Hours for Site

- Larry
(North Dakota)

Many RV jobs in your listings require 20 hours per week for an RV site. That is equal to 86 hours per month. At 10 dollars an hour, this amounts to 860 dollars for lot rent. I believe this is rather high. There is no park that I know of that is worth that kind of money. I would like other people's feelings about this. Seems a little pricey.

Comments for Hours for Site

Click here to add your own comments

8 or 10 Hours per Week, Max

Many jobs for RVers pay for all hours worked and provide an RV parking site besides. Those positions usually don't stay listed long.

However, some campground owners are simply unreasonable. One this week wanted 48 hours work per week for a site, and the work was cleaning. I declined to post that one.

At the very most, I suggest that an RV site is worth eight to ten hours work per week for minimal duties.

Hours for Site


I have been a property caretaker for almost 5 years now. I can tell you from my personal experiences that the value of living accommodations in the form of compensation for services performed are usually overvalued. I have found this to be true whether the accommodation is an RV hook-up, room in a house, cabin, or apartment. More often than not the duties or labor hour expectations will be much greater than the compensation offered.


Need to Reconsider


$800 for site rent is NOT high in many areas of the country, especially in locations that are seasonal. For example on the New Jersey shore $1,000-$1,500 is not unusual. In the Fla. keys sites go for $3-5,000 during the season. So if you divide those numbers by 20 hrs... well you do the math.

Even if you use your example of $800.00, in order to pay $800, you would have to earn $975 to $1,200 before taxes. So now if you divide $1200 by 80 hours per month, that is more like $15.00 per hour. In the Florida keys it would be equal to more than $50.00 per hour.

Now on the other hand, if you can afford to pay for your own site and not have to work, go for it!

Now if you have good skills, experience, and good references you could also receive pay and FHU site. But that may require working 30-40 hours weekly.

Colleen you state that one employer wanted 48 hours for a free site. Maybe they meant 48 hours per month which is more in line with the going rates.

Remember all workamper deals are negotiable. Ask and you may receive.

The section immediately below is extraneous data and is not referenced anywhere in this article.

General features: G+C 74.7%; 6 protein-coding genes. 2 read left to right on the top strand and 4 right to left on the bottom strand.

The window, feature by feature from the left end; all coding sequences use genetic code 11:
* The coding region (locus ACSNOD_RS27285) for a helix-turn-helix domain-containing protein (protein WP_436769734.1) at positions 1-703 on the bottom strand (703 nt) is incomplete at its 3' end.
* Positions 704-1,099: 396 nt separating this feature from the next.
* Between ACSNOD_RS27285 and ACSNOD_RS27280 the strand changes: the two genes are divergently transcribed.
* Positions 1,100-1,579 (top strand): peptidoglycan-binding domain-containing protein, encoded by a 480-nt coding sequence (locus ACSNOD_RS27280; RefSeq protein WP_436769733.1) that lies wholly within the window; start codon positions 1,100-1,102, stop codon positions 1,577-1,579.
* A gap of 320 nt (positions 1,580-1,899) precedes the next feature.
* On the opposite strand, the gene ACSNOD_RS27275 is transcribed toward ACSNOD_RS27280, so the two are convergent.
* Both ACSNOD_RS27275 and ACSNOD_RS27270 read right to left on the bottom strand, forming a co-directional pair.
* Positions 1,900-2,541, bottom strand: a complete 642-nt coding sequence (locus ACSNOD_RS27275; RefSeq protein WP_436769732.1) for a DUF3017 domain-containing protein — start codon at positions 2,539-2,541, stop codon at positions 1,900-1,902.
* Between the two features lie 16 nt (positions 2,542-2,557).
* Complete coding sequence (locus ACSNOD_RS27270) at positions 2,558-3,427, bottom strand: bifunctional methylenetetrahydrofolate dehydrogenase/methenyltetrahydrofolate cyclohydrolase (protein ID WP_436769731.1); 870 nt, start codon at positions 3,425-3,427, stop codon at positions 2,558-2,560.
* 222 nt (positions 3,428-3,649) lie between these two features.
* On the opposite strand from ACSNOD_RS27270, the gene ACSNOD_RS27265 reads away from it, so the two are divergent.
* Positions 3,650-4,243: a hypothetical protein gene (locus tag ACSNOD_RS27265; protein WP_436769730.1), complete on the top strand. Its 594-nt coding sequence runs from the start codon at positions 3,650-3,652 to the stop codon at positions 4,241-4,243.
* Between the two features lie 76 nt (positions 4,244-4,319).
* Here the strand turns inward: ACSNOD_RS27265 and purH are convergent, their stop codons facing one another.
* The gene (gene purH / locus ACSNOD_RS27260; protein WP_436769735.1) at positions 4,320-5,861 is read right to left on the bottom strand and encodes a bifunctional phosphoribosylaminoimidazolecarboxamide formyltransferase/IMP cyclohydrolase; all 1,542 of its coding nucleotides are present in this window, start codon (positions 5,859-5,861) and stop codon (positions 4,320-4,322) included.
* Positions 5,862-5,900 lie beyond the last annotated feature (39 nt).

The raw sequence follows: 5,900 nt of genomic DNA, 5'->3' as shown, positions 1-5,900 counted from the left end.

Hours for Site

The owner/managers set the work hours required for each workamper at their campground. This year we have found that more owners/managers are wanting more hours without pay and longer term commitments for FHU and maybe small discounts at store. Some campgrounds only require 20 hours total per couple and others require as much as 18 hours for each person (total of 36 hours per couple) a week.

As long as workampers agree to working more hours per week, and for longer commitments without pay, it is setting a precedence for that campground.

In summary, each workamper must negotiate to get FHU, other amenities and/or pay for the hours they want to work. Also, in actuality, you cannot compare the hours that a workamper works for amenities to what an individual makes working for a living. If we were working for a living with benefits, we would be looking for a real job and not workamping!

These Are Our Real Jobs

Anonymous, here's a huge clarification that needs to be made:

Some working RVers ARE working to earn their living. Not only enough to cover day to day living expenses, but also enough to save for retirement. We are not retired. The jobs we do while RVing and traveling are our REAL JOBS.

I think Frank P. is in a different situation. He works to cut his RVing expenses.

And, then, some working RVers do volunteer work for reasons that have nothing to do with finances.

Florida Keys Economics


You worked out on the Florida Keys last season, didn't you? Are prices on most things there that much higher than the national average?

Do wages on the Keys, in general, follow suit? If they do, 10 hours per month for a $400 campground could be equivalent to 10 hours per month for that $4000 campground you mention.

As an aside, I hope you are right that the ad asking for 48 hours work a week is an error. I emailed them and asked, but so far haven't heard anything back.

To Frank P

I think if you look back at most of the Help Wanted ads for workkampers you will find darn few in NJ or the FL Keys. So, therefore, few of the RV parks looking for help are anywhere near those $ you talked about. More like $225.00 per month to $400.00, plus a few amenities. There are some RV parks in CA that are a $1000 a month. And I am sure the people that take those jobs know what they are paying for the site and amenities.

I believe that it goes back to "what benefits the RV park owners."

Not exactely!


We do work for income as well since my retirement has taken a severe hit during this recession. In addition Stacy, my mate, has just obtained her degree during our workamping years and is now looking for a career in the R. V. Outdoor Recreation Industry.

So for now, workamping is our profession.

Although income is important to us, we still volunteer because we like "giving" and those jobs are the most fun. No money but lots of Benne's, freedom, recognition, and lots of experience.

Some volunteering brings up a sore spot for me which I will discuss later in another new form.

We haven't worked in the Keys, but we have visited there often, since my mate Stacy has a son who is a decorated police officer in Key West.

The Keys are expensive since the tourist industry far exceeds all other industries, except for maybe smuggling, LOL. It dosen't appear that all incomes are higher in the Keys, but police start at better than average and of course in the service business earnings are higher because the tips are greater.